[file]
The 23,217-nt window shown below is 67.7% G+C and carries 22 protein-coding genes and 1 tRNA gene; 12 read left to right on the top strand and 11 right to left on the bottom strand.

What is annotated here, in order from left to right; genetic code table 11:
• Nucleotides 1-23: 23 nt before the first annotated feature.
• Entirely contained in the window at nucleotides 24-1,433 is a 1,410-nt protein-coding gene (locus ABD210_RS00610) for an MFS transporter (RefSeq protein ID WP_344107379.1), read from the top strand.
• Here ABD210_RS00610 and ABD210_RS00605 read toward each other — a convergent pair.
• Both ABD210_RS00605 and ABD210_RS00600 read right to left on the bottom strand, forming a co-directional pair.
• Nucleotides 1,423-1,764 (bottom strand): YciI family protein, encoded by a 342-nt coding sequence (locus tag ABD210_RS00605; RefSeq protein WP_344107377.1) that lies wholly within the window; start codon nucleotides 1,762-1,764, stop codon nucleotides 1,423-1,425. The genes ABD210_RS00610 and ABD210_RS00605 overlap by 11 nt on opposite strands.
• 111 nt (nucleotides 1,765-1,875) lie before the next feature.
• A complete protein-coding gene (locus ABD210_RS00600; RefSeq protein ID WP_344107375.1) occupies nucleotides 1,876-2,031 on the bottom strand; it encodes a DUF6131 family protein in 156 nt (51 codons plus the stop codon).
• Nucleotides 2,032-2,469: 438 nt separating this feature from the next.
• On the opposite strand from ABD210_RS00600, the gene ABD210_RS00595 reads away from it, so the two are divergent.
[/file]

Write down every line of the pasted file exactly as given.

The 23,217-nt window shown below is 67.7% G+C and carries 22 protein-coding genes and 1 tRNA gene; 12 read left to right on the top strand and 11 right to left on the bottom strand.

What is annotated here, in order from left to right; genetic code table 11:
• Nucleotides 1-23: 23 nt before the first annotated feature.
• Entirely contained in the window at nucleotides 24-1,433 is a 1,410-nt protein-coding gene (locus ABD210_RS00610) for an MFS transporter (RefSeq protein ID WP_344107379.1), read from the top strand.
• Here ABD210_RS00610 and ABD210_RS00605 read toward each other — a convergent pair.
• Both ABD210_RS00605 and ABD210_RS00600 read right to left on the bottom strand, forming a co-directional pair.
• Nucleotides 1,423-1,764 (bottom strand): YciI family protein, encoded by a 342-nt coding sequence (locus tag ABD210_RS00605; RefSeq protein WP_344107377.1) that lies wholly within the window; start codon nucleotides 1,762-1,764, stop codon nucleotides 1,423-1,425. The genes ABD210_RS00610 and ABD210_RS00605 overlap by 11 nt on opposite strands.
• 111 nt (nucleotides 1,765-1,875) lie before the next feature.
• A complete protein-coding gene (locus ABD210_RS00600; RefSeq protein ID WP_344107375.1) occupies nucleotides 1,876-2,031 on the bottom strand; it encodes a DUF6131 family protein in 156 nt (51 codons plus the stop codon).
• Nucleotides 2,032-2,469: 438 nt separating this feature from the next.
• On the opposite strand from ABD210_RS00600, the gene ABD210_RS00595 reads away from it, so the two are divergent.